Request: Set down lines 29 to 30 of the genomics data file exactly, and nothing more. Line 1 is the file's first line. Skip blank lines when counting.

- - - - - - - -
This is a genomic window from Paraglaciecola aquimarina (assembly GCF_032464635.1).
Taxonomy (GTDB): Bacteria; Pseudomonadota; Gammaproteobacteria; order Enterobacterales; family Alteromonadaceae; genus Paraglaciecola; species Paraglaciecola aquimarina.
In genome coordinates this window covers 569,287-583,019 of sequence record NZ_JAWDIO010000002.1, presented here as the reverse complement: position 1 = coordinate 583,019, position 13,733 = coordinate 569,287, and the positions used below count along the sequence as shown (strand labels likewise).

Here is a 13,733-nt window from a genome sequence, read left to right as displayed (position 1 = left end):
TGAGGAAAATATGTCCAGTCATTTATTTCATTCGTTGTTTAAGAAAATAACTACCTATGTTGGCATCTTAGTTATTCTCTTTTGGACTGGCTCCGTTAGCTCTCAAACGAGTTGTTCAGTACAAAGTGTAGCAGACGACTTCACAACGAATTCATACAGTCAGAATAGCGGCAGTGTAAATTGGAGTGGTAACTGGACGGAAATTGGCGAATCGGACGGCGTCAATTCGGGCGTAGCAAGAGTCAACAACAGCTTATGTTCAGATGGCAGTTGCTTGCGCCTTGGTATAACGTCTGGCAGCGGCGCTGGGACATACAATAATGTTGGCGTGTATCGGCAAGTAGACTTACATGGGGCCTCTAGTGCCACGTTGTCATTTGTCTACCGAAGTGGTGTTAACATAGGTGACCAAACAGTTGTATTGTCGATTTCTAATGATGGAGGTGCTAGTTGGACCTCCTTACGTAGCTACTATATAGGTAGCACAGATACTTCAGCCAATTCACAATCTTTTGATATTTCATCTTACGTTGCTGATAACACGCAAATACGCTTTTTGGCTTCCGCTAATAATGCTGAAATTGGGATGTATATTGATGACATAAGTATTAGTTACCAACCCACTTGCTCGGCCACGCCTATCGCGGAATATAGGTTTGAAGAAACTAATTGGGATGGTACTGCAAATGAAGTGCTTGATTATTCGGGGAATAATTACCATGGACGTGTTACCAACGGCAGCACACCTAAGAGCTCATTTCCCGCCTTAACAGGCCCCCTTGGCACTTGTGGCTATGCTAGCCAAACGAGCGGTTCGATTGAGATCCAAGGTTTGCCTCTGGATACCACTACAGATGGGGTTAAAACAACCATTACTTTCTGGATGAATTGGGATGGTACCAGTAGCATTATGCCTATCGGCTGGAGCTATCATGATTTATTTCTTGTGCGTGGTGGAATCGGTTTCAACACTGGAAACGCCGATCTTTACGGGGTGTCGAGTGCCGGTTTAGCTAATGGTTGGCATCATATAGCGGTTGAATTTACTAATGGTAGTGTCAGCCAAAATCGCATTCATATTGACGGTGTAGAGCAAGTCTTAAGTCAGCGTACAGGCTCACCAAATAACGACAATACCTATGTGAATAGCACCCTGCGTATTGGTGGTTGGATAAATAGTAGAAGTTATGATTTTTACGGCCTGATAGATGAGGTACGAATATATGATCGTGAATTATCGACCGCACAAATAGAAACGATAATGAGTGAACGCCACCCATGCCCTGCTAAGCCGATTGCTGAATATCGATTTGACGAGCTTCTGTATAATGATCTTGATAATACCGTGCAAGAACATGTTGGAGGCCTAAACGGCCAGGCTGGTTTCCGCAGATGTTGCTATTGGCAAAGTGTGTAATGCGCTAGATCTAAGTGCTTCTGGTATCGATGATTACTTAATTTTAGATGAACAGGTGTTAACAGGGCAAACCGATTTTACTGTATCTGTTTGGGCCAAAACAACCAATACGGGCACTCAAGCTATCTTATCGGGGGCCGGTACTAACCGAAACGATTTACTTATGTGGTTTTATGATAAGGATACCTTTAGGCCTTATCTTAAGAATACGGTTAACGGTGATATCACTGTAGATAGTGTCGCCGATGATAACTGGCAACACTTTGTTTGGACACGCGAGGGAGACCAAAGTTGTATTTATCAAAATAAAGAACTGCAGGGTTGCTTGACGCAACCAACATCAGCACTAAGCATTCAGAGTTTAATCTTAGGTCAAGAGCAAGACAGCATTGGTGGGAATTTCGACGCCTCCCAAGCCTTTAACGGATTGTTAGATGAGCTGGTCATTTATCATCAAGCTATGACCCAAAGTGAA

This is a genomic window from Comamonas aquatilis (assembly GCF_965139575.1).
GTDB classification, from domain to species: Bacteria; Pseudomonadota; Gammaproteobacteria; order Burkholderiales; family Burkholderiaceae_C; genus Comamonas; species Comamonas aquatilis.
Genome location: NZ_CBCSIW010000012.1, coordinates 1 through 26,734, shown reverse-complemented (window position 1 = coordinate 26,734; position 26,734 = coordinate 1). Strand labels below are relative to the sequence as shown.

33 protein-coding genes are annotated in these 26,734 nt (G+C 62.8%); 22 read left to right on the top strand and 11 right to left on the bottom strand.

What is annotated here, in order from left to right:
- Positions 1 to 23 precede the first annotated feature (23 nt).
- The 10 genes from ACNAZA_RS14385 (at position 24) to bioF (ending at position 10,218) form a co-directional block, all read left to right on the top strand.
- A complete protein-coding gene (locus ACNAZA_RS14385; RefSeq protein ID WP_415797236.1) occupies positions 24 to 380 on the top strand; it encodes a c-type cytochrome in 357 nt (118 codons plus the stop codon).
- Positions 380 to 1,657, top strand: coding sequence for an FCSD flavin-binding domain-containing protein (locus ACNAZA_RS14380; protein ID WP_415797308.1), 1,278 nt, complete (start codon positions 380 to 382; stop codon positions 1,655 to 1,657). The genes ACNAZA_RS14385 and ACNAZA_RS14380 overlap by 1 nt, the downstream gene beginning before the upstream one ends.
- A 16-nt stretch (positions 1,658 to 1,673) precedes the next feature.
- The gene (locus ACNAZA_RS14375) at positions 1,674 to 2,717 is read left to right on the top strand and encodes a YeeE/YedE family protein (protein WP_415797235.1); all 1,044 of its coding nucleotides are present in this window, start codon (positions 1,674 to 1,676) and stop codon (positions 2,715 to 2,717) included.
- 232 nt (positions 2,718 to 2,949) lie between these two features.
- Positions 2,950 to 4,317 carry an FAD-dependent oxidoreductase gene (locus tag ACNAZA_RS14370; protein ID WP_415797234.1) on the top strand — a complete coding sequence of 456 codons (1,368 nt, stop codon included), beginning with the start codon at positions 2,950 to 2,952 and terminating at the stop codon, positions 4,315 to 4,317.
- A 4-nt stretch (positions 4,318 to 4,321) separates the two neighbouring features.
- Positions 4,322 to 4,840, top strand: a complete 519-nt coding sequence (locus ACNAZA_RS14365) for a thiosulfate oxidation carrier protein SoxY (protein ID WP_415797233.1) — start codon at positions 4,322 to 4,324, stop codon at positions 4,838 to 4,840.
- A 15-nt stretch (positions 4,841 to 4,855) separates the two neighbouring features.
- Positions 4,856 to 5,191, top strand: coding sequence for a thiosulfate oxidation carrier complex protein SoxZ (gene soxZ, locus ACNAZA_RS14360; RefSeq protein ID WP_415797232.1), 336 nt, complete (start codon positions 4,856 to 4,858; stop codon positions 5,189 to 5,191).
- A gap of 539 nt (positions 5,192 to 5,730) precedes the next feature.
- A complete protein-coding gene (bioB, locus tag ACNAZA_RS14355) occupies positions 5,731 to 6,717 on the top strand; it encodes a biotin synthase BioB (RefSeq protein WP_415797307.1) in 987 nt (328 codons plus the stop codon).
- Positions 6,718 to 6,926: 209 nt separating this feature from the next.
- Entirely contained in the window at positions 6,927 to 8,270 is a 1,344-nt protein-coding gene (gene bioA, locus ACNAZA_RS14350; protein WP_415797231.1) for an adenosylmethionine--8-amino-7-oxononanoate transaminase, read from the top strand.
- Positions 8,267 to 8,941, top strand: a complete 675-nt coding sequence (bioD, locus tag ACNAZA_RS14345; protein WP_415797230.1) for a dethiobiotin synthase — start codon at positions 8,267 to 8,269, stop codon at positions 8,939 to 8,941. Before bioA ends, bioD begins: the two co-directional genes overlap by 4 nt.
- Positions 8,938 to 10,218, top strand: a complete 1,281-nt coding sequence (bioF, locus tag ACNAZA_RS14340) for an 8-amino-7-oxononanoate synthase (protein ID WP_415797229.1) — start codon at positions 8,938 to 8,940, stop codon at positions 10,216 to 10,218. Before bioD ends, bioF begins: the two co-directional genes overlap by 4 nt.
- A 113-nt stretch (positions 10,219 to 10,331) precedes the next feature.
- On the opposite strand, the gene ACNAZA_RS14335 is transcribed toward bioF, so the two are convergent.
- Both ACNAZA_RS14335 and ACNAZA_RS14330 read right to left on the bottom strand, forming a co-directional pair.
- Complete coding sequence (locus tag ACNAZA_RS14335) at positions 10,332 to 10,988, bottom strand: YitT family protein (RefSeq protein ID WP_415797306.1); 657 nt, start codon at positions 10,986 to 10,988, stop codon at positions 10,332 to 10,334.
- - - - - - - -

- A 113-nt stretch (positions 10,219 to 10,331) precedes the next feature.
- On the opposite strand, the gene ACNAZA_RS14335 is transcribed toward bioF, so the two are convergent.